2066 Thomasville Rd, Tallahassee, Florida
Joe was requested to present Marketing and Business negotiation topics at the FSU School of Business. He taught a diverse array of material, among them is one point that is vital for those beginning to enter the real estate market.
Leverage In Real Estate Negotiation
The following picture demonstrates the duality of real estate negotiation, and parties typically play one role or the other as depicted below.
Here, we see the Female Negotiator depicted as strong in the negotiation (augmented by the goon to assist) whilst the Male across the table displays uncertainty and unease.
Your negotiation can vary due to the market condition of your area. A seller’s market, seller will reflect the depiction of the Female in the image above if the home is marketed correctly. Multiple buyers will flock to the home and a lack of inventory (for example in Tallahassee FL inventory of homes priced below $400K), will likely cause multiple offers to be placed.
Converesly, a buyer’s market (similar to Tallahassee’s upper-end) can flip the script in favor of the buyer. Less interest in a home provides the buyer power in the negotiation.
Common Mistakes in Positioning
One of the most common mistakes can stem from both buyers and sellers. It's easy to understand the basics of negotiation, however, typically each party assumes they hold the negotiating power! It's common belief that negotiations are solely between themselves and the other party. Many buyers imagine that they are able to negotiate with a seller as if no other buyers exist. Sellers make the mistake of behaving like the buyer has no other choices in the market.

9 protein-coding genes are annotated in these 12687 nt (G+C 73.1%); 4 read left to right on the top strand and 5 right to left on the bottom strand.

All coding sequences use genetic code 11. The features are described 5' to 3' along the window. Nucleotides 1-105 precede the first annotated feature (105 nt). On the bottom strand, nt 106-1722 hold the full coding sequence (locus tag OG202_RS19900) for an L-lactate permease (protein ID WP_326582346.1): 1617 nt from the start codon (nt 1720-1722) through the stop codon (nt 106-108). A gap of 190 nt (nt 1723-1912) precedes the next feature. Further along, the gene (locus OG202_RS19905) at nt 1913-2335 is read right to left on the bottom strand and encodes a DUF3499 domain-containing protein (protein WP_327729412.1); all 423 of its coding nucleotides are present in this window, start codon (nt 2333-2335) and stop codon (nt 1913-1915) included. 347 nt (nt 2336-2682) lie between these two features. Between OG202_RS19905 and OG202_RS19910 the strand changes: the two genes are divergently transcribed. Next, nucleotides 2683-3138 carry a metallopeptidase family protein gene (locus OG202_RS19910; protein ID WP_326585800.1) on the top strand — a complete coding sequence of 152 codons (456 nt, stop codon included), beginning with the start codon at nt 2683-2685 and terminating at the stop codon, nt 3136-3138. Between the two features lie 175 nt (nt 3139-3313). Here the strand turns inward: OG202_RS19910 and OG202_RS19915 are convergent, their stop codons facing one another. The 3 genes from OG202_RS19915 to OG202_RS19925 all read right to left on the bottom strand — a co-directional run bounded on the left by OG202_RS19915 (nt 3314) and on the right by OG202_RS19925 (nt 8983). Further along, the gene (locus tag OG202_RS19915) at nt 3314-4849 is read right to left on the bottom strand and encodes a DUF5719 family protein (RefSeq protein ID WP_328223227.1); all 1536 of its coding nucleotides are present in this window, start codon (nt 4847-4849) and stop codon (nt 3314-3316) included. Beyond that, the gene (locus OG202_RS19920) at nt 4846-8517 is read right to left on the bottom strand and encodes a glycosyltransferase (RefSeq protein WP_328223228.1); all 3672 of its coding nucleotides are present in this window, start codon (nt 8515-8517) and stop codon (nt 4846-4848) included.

Historically, it's not uncommon for buyers to submit low offers on listings. Strong negotiators can leverage their offer against them to assist another buyer with slightly higher price to "win". Low-ball buyers in today’s market cannot close deals.
Understanding the supply and demand for your home is key to understanding your method of negotiating.
Supply & Demand of Tallahassee FL Real Estate
This graph explains the homes for sale in Tallahassee supply and demand by geographical placement and cost range. While a great estimate to use, take precaution when it buying or selling a home and have an agent discuss the details for the particular home in focus, as neighborhoods can have variable market conditions.
Above, the table displays supply of homes in relation to the demand rate, per months of supply.
The number we should focus on is 6.0. With six months of supply, the market is at essentially equilibrium and thus balanced.
When average supply of homes falls below 6 months of supply, it shifts into a seller’s market. The flip side applies when above 6 months of supply where the market favors buyers.
Far-right on the graph, this column exemplifies the relative supply for the entirety of Tallahassee, while each quadrant of town has been calculated as well.
Market Data Applications in Negotiation Tactics
Do you understand how a seller of an $800K home in NW Tallahassee is in a different market position than a $240K homeowner in NE Tallahassee?
The First is struggling in a lengthy buyer’s market while the Second is in the midst of an booming seller’s market. Using the same negotiation tactics for each seller would likely result in tragedy for at least one seller.
Now, you may understand how one would approach purchasing a $475K home in SE Tallahassee differently than buying a $475K in NE Tallahassee. By understanding the current supply and demand for a home, your negotiating power will forecast what to expect from the other party and how to leverage the deal.
Preparation Saves You Money
One parting thought; I will note that preparation prior to buying or selling a home is not typically enjoyable. Reading market reports and studying supply and demand can be confusing and frustrating. Looking at homes on the market is much more fun.
Preparation matters. If you (and more importantly, your real estate agent) understand daily market trends in Tallahassee, it will land you a much better deal and not leave money on the table when negotiating the sale or purchase of a home.